There was not a whole lot of parking near the start of the race, so if you are driving make sure to get there early. The shuttles from the finish to the start were smooth. The course started through a fairly industrial area and the footing was not great (old streets were apparently cobblestone, which was paved over, but in some areas the paving had crumbled away leaving tough footing of pits of brick and pockets of pavement). Despite the streets this is a pretty flat and fast course. Not a lot of crowd support though.
Highlights: Around mile 5 the marathon joins the half marathon (marathoners are on mile 12 or so by this point) so if you are running ~1:50 pace you will likely run side-by-side with the elite marathoners for at least a few steps. There is a small median between half marathon and full marathon runners, but it was a thrill to run with the lead pack, even if it was only for 40 feet.
Tips: Keep your eyes open for Jackson Square and the french market around mile 8.5 (on your left). Jackson Square was absolutely beautiful as we passed it in the early morning. The gel provided by the race was very late (~ mile 9.5 to 10.0), so it would be worthwhile to bring a gel in your pocket in case you need it before the '5k to go' mark. The final 1.5 miles of the race is around a lake and pretty fast, skip the last water station (fairly close to the finish) if you can and it will save you a decent amount of time.
Day 1 (Saturday):
Mardi Gras World is located right near the Ernest Morial Convention Center (packet pick-up location) and is a fun look inside what it takes to get the mardi gras floats built and maintained. You will learn a lot about how the parade works, how the characters and floats are designed and built, and you'll even get a chance to try on some mardi gras outfits. A good stop, especially for some fun photos.
Tip: If you are intereted in seeing Mardi Gras World, plan to pick up your race packet first as the convention center is located right next to Mardi Gras World (i.e. pay for parking once).
Audubon Zoo we ended up at the zoo about an hour before closing time and it was perfect. All of the animals were out and about (likely because it was feeding time) and we were able to walk the entire zoo in about an hour (walking not strolling). One of the biggest pleasant suprises of the trip, the zoo was really fun and is highly recommended. I have never seen that many active animals at a zoo ever!
Mandina's is a short drive outside the city and was absolutely packed (not a suprise as italian restaurants tend to be fairly crowded the night before a race). After a 30 minute wait by the bar we were seated and enjoyed spaghetti and meatballs. Nothing to special about the meal (a little bland in fact) but if you go make sure to look for the support beam in the middle of the main dining area which marks the peak of the Hurricane Katrina flood water.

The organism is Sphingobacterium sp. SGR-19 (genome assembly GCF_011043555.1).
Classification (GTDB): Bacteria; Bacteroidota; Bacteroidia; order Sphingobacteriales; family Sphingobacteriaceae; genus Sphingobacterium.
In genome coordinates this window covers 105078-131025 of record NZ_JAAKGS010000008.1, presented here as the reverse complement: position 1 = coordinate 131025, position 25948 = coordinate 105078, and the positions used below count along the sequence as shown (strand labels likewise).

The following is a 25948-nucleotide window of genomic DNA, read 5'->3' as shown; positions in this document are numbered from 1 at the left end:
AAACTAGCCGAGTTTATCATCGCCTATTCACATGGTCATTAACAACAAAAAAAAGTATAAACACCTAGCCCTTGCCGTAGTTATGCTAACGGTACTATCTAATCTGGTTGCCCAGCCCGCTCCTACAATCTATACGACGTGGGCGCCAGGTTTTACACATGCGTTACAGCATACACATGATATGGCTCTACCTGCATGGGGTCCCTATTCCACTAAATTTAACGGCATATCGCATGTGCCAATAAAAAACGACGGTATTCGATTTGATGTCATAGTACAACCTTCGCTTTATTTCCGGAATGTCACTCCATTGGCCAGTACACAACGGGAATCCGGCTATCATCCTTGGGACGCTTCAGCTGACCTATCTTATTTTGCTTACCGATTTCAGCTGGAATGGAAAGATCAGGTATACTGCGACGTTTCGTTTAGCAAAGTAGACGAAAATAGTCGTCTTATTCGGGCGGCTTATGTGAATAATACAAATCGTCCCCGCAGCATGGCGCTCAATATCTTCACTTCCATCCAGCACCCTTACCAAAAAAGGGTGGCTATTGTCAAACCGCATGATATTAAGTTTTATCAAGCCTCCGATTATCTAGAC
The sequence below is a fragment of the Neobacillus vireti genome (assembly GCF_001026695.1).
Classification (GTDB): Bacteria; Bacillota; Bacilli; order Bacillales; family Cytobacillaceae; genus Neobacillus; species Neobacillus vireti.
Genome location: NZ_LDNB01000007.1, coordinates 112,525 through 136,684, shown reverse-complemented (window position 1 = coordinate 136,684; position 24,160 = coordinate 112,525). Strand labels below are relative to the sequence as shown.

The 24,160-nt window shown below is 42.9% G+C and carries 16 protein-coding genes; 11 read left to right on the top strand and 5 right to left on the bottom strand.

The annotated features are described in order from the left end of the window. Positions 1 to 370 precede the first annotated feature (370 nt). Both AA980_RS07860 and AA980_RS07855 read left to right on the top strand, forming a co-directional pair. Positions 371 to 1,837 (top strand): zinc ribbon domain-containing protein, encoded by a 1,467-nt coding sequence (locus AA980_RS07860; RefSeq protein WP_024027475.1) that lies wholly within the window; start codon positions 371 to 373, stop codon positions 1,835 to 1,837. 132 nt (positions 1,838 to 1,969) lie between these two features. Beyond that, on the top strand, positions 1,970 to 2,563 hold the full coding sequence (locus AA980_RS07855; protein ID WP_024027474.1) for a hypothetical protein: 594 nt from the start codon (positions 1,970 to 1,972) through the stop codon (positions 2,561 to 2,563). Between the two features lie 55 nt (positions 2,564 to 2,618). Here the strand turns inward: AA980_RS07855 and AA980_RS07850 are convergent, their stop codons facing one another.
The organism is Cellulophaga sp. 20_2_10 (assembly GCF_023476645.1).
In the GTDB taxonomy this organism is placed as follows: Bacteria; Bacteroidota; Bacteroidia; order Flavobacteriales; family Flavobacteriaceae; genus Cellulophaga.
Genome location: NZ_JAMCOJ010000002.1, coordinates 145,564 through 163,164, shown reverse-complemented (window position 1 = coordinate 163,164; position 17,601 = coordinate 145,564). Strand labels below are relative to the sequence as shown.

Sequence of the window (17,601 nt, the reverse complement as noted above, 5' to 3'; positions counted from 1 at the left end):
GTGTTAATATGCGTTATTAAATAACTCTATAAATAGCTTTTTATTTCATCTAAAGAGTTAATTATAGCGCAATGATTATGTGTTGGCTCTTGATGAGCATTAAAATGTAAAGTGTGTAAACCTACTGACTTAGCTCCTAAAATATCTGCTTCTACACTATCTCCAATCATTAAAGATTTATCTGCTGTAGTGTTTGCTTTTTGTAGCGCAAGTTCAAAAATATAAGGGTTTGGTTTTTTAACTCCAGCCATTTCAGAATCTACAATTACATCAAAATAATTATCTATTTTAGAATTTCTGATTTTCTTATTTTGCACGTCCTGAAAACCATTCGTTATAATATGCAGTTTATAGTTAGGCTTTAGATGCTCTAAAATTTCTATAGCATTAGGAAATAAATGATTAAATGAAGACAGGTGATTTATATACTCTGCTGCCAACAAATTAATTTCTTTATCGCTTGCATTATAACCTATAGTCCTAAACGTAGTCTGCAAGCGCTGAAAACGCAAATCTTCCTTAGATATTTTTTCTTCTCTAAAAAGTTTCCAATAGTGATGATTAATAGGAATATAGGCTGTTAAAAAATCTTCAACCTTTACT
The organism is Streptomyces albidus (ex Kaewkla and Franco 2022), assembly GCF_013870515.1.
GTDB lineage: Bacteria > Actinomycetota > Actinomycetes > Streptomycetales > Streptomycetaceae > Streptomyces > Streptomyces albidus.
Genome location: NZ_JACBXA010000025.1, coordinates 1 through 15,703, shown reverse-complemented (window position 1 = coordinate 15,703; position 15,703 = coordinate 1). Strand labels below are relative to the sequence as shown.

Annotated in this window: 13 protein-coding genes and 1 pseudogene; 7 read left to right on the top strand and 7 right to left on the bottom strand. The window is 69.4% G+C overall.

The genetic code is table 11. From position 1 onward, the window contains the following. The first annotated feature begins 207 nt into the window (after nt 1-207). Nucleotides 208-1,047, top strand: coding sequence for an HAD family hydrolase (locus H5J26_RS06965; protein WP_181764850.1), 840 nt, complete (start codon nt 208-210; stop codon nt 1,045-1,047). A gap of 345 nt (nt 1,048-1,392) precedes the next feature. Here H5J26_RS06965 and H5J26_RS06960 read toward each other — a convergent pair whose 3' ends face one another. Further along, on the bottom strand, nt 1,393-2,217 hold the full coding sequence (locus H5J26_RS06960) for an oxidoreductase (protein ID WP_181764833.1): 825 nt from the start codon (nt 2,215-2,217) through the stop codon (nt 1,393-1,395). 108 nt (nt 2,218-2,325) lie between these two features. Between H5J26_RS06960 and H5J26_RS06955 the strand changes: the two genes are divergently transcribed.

Day 2 (Sunday - Race Day):
Stanley Restaurant right in the heart of New Orleans (on Jackson Square) served as our post-race lunch and it was great. Hand dipped milkshakes and fantastic reuben sandwiches. The line was a bit long for a table so we sat at the old soda fountain bar and it was nice. Service was a bit slow (it was really busy) but it was worth the wait.
Green Goddess was a bit tricky to find but once inside this restaurant offered traditional New Orleans cuisine with a seriously unique flare. I couldn't really describe everything we ate - and it wouldn't really matter as the menu changes almost daily, but everything was good. The food is all made to order so be prepared to wait, but your wait is worth your time. The waiters are very knowledgable about beer and how they pair with food combinations, but don't come here looking for a miller lite (only craft beers are available). The Green Goddess has limited seating and a small staff but aside from the fact that our jackets smelled like the restaurant for a month after our visit (seriously an entire month) this is a true gem in New Orleans.
Pat O'Brien's is the place to go for a hurricane. Very expensive, very strong, very sugary. Way too many people for our liking, but I guess if you are going to try a hurricane in New Orleans this is the place to go. There was a dueling piano bar setup but the crowd was way too large to find a seat.
Day 3 (Monday):
Cafe Du Monde serves up some of the best beignets (french pastry like a doughnut) and chicory coffee. This is a must try for any tourist, but be aware the line gets longer later in the morning (open 24/7, except certain holidays). It is well worth the wait to sit outside and enjoy your very reasonably priced breakfast at this cafe. We liked the experience and food so much that we even bought a coffee mug to remind us of our trip!
Napoleon House Bar and Restaurant offered up some traditional New Orleans style lunch; red beans and rice for Kristin and jambalya for Mike. Good lunch stop, but not as filling as I would have imagined. Make sure to ask about some local beers to pair with your traditional fare(only in bottles not on tap, but good nonetheless).
Bacchanal Wine Bar is a bit outside the city and right across from the US Naval Base, but if you have a car this is definately a local favorite. You will not see many (if any) tourists here, but the wine is decent and local beers (bottle only) were good. A nice outdoor seating area to sit back and relax with a cocktail in hand.
Louisiana Half Marathon Medals
February 28, 2010: Rock n' Roll Mardi Gras Half Marathon
Check out the ribbon - its Mardi Gras beads!